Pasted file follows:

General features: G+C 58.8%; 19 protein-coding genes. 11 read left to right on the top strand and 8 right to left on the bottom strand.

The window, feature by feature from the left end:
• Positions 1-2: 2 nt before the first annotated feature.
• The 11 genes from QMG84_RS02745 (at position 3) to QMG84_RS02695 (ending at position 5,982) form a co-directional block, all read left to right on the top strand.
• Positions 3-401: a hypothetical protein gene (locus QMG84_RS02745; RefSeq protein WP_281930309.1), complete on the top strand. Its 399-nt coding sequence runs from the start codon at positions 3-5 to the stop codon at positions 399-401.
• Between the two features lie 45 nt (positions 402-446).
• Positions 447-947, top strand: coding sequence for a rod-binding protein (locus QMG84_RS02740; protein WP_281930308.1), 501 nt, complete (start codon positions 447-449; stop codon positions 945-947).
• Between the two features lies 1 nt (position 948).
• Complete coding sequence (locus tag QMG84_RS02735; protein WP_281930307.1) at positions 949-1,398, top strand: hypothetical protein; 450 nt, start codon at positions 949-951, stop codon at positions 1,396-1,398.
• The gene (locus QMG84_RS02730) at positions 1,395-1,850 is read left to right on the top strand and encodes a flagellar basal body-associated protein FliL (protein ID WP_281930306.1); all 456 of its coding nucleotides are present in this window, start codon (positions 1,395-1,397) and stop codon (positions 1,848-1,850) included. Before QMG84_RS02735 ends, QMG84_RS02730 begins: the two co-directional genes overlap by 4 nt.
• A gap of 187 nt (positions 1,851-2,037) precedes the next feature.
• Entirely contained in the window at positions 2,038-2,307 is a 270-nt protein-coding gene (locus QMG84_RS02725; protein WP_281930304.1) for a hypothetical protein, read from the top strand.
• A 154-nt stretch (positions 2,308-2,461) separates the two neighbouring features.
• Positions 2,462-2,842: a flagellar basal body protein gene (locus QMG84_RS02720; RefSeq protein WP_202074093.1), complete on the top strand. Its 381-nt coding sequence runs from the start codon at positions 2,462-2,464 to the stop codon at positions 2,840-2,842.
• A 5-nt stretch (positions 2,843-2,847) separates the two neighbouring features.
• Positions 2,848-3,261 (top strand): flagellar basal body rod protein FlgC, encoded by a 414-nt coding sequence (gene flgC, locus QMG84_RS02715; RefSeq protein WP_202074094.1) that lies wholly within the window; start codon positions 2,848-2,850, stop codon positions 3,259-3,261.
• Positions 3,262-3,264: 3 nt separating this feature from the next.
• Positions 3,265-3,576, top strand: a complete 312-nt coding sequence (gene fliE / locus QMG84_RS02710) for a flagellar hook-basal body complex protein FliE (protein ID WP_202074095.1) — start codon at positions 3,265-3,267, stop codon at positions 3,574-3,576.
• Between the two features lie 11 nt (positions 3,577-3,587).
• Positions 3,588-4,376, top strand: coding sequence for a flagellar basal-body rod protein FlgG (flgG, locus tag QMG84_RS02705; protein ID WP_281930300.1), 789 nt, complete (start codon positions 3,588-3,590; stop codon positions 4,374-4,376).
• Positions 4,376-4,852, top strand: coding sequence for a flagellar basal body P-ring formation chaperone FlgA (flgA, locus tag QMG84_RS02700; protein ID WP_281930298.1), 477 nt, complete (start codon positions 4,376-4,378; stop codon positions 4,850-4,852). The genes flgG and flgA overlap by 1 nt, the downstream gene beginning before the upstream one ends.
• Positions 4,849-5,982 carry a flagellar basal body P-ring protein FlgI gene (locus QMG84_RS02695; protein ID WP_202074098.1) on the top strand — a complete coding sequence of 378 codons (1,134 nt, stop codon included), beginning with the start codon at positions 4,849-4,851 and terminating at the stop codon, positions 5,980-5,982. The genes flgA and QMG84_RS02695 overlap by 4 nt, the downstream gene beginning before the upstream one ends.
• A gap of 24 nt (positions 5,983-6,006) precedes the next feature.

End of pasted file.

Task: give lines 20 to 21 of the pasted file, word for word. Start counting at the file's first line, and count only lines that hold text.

• Positions 3,588-4,376, top strand: coding sequence for a flagellar basal-body rod protein FlgG (flgG, locus tag QMG84_RS02705; protein ID WP_281930300.1), 789 nt, complete (start codon positions 3,588-3,590; stop codon positions 4,374-4,376).
• Positions 4,376-4,852, top strand: coding sequence for a flagellar basal body P-ring formation chaperone FlgA (flgA, locus tag QMG84_RS02700; protein ID WP_281930298.1), 477 nt, complete (start codon positions 4,376-4,378; stop codon positions 4,850-4,852). The genes flgG and flgA overlap by 1 nt, the downstream gene beginning before the upstream one ends.